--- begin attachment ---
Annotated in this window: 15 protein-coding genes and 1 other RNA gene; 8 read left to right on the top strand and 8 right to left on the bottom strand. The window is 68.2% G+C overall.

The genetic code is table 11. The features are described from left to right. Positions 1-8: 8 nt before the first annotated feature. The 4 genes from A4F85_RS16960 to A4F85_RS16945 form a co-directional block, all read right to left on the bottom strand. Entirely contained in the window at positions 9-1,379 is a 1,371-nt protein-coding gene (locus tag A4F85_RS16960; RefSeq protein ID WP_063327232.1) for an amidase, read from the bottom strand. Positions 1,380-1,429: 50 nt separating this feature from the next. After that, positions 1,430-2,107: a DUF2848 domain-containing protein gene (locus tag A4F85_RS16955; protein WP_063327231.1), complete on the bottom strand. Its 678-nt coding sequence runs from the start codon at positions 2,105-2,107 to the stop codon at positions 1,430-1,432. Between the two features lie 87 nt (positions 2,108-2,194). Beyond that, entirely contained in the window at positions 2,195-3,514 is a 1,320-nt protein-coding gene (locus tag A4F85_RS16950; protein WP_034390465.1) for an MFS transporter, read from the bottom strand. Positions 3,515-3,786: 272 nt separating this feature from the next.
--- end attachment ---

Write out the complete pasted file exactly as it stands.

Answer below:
Annotated in this window: 15 protein-coding genes and 1 other RNA gene; 8 read left to right on the top strand and 8 right to left on the bottom strand. The window is 68.2% G+C overall.

The genetic code is table 11. The features are described from left to right. Positions 1-8: 8 nt before the first annotated feature. The 4 genes from A4F85_RS16960 to A4F85_RS16945 form a co-directional block, all read right to left on the bottom strand. Entirely contained in the window at positions 9-1,379 is a 1,371-nt protein-coding gene (locus tag A4F85_RS16960; RefSeq protein ID WP_063327232.1) for an amidase, read from the bottom strand. Positions 1,380-1,429: 50 nt separating this feature from the next. After that, positions 1,430-2,107: a DUF2848 domain-containing protein gene (locus tag A4F85_RS16955; protein WP_063327231.1), complete on the bottom strand. Its 678-nt coding sequence runs from the start codon at positions 2,105-2,107 to the stop codon at positions 1,430-1,432. Between the two features lie 87 nt (positions 2,108-2,194). Beyond that, entirely contained in the window at positions 2,195-3,514 is a 1,320-nt protein-coding gene (locus tag A4F85_RS16950; protein WP_034390465.1) for an MFS transporter, read from the bottom strand. Positions 3,515-3,786: 272 nt separating this feature from the next.